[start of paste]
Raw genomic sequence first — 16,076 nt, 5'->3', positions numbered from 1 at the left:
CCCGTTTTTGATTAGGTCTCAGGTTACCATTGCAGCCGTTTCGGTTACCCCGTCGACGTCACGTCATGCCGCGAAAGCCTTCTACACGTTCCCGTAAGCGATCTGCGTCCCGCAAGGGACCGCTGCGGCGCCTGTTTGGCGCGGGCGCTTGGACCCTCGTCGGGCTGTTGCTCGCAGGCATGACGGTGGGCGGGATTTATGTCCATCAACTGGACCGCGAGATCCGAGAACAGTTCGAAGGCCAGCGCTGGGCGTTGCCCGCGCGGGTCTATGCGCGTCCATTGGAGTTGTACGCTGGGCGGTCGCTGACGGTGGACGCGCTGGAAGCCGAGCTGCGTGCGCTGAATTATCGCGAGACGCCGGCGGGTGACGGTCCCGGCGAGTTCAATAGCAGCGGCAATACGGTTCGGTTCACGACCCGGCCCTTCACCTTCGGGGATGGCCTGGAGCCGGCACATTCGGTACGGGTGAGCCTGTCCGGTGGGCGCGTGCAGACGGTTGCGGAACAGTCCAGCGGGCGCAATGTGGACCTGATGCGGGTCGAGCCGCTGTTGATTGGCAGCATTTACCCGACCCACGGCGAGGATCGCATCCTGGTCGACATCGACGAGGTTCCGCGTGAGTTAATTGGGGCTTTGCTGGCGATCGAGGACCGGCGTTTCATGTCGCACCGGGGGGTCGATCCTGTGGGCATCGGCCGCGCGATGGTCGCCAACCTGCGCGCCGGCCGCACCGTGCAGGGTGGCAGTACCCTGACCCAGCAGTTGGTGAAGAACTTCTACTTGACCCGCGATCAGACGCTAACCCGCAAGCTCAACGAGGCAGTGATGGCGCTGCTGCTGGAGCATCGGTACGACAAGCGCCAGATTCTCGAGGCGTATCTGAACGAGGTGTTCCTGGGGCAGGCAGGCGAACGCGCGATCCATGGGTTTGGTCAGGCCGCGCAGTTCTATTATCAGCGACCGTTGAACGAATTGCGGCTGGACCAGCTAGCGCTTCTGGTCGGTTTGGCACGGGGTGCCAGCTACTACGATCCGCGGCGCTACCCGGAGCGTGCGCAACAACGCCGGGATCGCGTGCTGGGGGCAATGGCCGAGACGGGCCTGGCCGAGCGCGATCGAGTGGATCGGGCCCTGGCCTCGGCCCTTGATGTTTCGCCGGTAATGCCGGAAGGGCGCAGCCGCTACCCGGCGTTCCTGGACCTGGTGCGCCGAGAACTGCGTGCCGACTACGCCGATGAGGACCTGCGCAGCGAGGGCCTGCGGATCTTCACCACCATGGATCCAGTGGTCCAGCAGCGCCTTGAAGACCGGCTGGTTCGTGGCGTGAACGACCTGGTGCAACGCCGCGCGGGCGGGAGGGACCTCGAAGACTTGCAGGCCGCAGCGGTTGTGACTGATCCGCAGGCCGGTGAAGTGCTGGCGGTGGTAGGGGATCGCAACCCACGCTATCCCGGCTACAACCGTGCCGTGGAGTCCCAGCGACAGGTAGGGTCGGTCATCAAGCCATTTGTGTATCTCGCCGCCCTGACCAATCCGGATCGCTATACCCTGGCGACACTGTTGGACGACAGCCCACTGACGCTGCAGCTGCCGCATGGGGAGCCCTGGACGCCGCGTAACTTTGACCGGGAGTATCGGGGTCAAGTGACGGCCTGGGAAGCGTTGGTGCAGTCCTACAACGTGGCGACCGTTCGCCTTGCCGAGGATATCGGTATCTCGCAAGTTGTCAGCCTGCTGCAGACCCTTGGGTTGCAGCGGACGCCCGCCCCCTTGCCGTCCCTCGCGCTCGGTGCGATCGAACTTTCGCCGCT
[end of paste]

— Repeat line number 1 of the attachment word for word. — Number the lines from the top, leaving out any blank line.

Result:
Raw genomic sequence first — 16,076 nt, 5'->3', positions numbered from 1 at the left: